Local authorities in Hangzhou, the hometown of Asia’s most valuable company and the traditional cradle of China’s private enterprises, have started a charm offensive to shore up confidence among the non-state businesses that play an outsize role in the nation’s economy, as growth sputters amid a year-long trade war with the United States.

The government of Zhejiang’s provincial capital has assigned civil servants to 100 of the biggest Hangzhou-based private companies, including this newspaper’s owner Alibaba Group Holding and China’s biggest non-state carmaker Zhejiang Geely Automobile Holdings, according to a list obtained by South China Morning Post.

The officials, who remain on the government’s payroll, will not exert any control over their assigned companies, but merely help bridge the gap between the corporate sector and authorities. The move was the result of a January dialogue in Beijing between Premier Li Keqiang and representatives of the country’s private enterprises, who gave their feedback on what ailed China’s economy.

“Sending government representatives to baby sit private companies is not an innovation,” the Renmin University’s professor Ma Liang wrote in a Sunday commentary published on Jiemian.com. “There are precedents [where] local governments tend to use this as a way to make up for inefficiencies in the system.”

A logo of Alibaba as seen in Hangzhou. (Wang Dingchang/Xinhua)

The directives, presented as a means to boost the local manufacturing industry, did not name the 100 companies subject to the policy, but state media reports said Alibaba and auto maker Zhejiang Geely Automobile Holdings Ltd would be among the companies.

Tongcheng, a city in Zhejiang’s neighbour Anhui province, dispatched 96 officials to the same number of companies last month to provide “help on government matters,” making the sixth such assignment in the city, according to local media reports. The deployed officials were instructed to avoid interfering in corporate matters.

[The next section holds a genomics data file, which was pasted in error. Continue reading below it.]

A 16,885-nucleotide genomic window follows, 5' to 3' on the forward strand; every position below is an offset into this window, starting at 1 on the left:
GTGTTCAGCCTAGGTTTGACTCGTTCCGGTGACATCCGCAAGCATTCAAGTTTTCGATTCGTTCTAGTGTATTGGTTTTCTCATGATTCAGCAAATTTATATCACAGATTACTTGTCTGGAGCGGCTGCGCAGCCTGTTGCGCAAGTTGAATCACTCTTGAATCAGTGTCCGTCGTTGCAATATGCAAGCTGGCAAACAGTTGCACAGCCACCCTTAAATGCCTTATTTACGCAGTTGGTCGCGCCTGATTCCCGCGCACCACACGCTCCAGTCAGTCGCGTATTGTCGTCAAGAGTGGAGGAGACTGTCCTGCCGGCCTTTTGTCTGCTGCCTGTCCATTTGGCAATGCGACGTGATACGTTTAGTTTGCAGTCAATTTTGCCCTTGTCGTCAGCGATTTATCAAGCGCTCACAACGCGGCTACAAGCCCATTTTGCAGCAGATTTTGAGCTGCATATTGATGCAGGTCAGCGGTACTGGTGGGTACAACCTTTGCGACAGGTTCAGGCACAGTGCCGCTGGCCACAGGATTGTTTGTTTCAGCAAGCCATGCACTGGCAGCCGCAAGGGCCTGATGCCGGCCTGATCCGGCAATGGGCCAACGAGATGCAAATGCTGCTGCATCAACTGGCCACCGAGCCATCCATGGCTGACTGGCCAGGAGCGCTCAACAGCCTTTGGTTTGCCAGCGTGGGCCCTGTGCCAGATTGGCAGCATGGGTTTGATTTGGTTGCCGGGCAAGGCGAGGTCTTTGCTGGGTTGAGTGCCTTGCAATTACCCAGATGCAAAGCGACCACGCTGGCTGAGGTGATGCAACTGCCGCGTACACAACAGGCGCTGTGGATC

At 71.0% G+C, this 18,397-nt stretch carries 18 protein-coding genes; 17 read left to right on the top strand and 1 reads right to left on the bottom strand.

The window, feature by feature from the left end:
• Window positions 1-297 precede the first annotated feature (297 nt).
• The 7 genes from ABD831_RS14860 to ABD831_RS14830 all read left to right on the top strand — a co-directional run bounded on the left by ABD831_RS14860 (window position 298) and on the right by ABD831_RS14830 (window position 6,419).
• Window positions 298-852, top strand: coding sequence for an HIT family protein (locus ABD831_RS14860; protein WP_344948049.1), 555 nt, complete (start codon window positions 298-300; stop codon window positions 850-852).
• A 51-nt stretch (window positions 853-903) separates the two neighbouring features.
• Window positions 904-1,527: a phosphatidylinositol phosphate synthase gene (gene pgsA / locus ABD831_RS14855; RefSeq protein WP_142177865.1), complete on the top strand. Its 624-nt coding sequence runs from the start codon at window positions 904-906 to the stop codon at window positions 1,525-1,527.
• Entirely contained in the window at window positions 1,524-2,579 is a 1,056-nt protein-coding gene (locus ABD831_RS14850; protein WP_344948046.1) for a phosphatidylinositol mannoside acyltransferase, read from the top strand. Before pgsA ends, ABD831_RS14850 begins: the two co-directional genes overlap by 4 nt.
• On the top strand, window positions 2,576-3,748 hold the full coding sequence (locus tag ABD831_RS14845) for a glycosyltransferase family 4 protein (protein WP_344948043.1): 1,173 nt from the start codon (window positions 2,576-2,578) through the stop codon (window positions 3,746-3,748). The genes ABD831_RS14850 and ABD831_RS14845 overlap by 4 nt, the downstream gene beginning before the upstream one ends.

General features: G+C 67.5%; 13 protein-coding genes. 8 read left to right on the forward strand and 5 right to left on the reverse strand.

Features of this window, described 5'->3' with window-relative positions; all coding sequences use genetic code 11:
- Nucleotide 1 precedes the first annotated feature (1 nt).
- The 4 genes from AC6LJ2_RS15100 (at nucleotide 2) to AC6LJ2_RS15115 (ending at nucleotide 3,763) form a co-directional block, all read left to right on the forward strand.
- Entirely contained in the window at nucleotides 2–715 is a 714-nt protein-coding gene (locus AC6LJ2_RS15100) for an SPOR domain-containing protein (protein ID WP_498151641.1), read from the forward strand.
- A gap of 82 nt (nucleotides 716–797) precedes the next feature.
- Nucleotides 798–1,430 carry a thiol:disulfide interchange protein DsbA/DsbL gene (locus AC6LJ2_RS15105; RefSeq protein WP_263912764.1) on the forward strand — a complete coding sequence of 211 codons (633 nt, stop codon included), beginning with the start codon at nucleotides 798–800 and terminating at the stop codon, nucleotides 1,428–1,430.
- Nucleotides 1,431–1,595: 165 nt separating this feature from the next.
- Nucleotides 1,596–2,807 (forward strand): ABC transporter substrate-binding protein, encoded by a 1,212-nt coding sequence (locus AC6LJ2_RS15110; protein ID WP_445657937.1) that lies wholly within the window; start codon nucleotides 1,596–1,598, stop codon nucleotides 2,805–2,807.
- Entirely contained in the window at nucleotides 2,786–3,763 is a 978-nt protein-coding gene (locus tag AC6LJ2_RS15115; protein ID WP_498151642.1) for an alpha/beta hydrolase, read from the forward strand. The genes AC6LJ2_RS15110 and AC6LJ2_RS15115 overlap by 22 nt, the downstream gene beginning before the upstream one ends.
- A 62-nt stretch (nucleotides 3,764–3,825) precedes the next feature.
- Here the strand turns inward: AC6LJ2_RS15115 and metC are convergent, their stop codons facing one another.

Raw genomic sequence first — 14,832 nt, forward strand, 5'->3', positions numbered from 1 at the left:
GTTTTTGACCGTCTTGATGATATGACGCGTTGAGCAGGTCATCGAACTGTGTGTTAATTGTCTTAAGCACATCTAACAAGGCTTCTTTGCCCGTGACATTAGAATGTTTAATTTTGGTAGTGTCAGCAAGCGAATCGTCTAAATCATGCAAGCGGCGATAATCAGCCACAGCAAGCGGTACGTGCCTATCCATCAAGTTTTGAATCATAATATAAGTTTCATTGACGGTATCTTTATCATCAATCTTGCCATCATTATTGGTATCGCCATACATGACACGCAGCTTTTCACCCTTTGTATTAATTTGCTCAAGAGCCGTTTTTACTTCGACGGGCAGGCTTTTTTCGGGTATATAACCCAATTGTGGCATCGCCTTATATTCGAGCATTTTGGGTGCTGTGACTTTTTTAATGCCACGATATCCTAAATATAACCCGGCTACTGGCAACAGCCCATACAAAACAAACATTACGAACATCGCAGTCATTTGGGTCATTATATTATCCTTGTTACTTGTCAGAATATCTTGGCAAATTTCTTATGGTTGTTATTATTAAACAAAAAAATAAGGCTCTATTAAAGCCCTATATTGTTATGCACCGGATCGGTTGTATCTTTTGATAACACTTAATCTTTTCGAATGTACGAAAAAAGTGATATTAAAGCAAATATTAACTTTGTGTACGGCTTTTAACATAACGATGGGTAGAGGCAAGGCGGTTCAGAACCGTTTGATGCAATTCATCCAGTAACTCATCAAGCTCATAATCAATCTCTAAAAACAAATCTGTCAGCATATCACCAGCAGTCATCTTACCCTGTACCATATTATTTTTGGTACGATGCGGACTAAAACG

Earlier in March in Shanxi, 15,000 Communist Party cadres were sent to 5,400 companies across the province to conduct “policy consultations” and help “resolve companies’ problems,” according to news reports.

Hangzhou, home to 36 of China’s 500 largest private companies ranked by the All China Federation of Industry and Commerce this year, would be special, as it claims the mantle as the nation’s cradle of private businesses. The government officials assigned to different businesses also offer a glimpse into the government’s efforts to match its strategies with the expertise of the assigned companies.

In Hangzhou, as well as the placement of officials, a number of companies had been awarded subsidies based on their revenue figures, the government document said.

Firms with annual sales of 50 billion yuan (US$7 billion) or more would receive a one-off payment of 20 million yuan, while those with sales of at least 20 billion yuan but less than 50 billion yuan would receive 8 million yuan, it said.

Hangzhou would only select “outstanding cadres” to assign to the biggest companies, each for 12 months, said the city’s Commissar Zhou Jiangyong, according to a report in the provincial governments portal Zhejiang Online.

Alibaba, Asia’s most valuable company with a market capitalization of US$461 billion, will be assigned Huang Xuefeng, a senior official with Hangzhou’s bureau of digital resources, according to the list.

“We understand this initiative from the Hangzhou city government aims to foster a better business environment in support of Hangzhou-based enterprises,” Alibaba said in a statement. “The government representative will function as a bridge to the private sector, and will not interfere with the company’s operations.”

Xu Bin, a senior official with Hangzhou’s Public Security Bureau, as the police are called, will be seconded to Hangzhou Hikvision Digital Technology, Chinas biggest producer of surveillance systems. Zhejiang Dahua Technology, a producer of surveillance equipment, will host Cheng Liuliang, an officer with the local authority for economy, trade and information. Both Hikvision and Dahua did not respond to requests for comment.

Geely, the largest shareholder of Germany’s Daimler and owner of Volvo Cars, will be assigned the deputy head of Hangzhou’s transport bureau Lu Wei, while automotive components maker Wanxiang Group will host Hu Xin from the city’s economic planning unit.

Wahaha Group, the beverages bottler owned by tycoon Zong Qinghou, will be assigned Han Rong, senior director of the city’s commerce authority, according to the list. Officials at Geely, Wanxiang and Wahaha declined to comment.

The assigned officials will help “to provide quality, efficient and convenient services to enterprises in areas like investment, operations, project approval and capital market linkage,” Zhejiang Online said, adding that the move would also “help to coordinate businesses and government agencies, seek companies’ views on government policy, and aid the implementation of projects.”

Domestic companies have strengthened party committees as well. In 2018, dozens of Chinese banks announced changes to their articles of association, granting more power to party committees.